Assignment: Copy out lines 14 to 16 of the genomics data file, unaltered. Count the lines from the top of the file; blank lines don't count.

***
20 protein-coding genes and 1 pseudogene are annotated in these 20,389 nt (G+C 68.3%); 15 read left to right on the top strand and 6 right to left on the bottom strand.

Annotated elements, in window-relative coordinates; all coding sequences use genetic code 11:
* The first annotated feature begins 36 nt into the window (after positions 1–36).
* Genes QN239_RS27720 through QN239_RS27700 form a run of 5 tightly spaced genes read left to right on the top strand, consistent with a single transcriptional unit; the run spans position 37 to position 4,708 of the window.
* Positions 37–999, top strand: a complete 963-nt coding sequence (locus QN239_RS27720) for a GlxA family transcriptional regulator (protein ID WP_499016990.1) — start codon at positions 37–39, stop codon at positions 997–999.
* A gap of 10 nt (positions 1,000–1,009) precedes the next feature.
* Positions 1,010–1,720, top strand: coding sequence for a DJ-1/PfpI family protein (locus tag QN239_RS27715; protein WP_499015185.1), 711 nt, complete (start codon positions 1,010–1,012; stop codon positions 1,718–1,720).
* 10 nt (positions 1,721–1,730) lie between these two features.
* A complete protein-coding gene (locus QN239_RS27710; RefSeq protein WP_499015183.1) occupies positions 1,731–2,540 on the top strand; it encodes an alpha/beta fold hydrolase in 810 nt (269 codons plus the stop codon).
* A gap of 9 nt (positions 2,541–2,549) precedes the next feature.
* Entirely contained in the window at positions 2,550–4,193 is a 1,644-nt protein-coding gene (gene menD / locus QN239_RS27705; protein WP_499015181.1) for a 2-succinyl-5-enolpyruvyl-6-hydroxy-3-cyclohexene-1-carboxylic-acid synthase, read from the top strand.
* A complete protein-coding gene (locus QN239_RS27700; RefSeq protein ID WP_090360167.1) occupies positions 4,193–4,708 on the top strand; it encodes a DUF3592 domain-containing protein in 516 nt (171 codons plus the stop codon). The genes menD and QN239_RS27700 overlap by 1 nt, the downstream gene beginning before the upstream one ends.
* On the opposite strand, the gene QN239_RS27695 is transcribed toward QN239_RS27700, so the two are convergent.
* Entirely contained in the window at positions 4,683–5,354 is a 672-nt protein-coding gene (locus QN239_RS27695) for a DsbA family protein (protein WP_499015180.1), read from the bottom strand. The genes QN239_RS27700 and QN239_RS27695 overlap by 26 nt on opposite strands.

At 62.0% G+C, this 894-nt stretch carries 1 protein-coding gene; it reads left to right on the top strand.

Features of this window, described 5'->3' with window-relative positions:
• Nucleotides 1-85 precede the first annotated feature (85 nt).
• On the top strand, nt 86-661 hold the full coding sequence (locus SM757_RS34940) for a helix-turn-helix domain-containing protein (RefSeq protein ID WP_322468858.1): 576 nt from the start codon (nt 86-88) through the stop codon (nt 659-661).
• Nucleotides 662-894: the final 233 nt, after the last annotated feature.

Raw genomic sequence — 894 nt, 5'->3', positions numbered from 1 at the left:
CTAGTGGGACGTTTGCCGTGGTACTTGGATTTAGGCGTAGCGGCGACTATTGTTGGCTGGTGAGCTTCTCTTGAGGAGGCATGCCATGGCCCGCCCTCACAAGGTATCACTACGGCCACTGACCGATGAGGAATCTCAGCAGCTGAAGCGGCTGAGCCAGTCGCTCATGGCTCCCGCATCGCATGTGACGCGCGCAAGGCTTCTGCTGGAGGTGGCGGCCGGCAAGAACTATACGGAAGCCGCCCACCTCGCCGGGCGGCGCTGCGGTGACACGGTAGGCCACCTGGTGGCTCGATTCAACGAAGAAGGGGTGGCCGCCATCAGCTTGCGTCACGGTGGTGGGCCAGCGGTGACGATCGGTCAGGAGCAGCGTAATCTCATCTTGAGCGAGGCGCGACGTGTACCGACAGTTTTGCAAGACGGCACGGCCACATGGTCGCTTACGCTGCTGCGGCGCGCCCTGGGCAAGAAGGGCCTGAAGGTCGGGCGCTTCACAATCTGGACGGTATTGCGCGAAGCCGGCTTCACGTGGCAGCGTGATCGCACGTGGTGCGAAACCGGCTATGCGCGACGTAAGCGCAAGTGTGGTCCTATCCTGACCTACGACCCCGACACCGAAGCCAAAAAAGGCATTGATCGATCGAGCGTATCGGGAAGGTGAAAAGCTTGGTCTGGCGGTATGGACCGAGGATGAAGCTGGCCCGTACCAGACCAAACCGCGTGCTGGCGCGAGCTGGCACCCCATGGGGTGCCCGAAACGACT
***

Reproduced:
* Entirely contained in the window at positions 4,683–5,354 is a 672-nt protein-coding gene (locus QN239_RS27695) for a DsbA family protein (protein WP_499015180.1), read from the bottom strand. The genes QN239_RS27700 and QN239_RS27695 overlap by 26 nt on opposite strands.

At 62.0% G+C, this 894-nt stretch carries 1 protein-coding gene; it reads left to right on the top strand.

Features of this window, described 5'->3' with window-relative positions: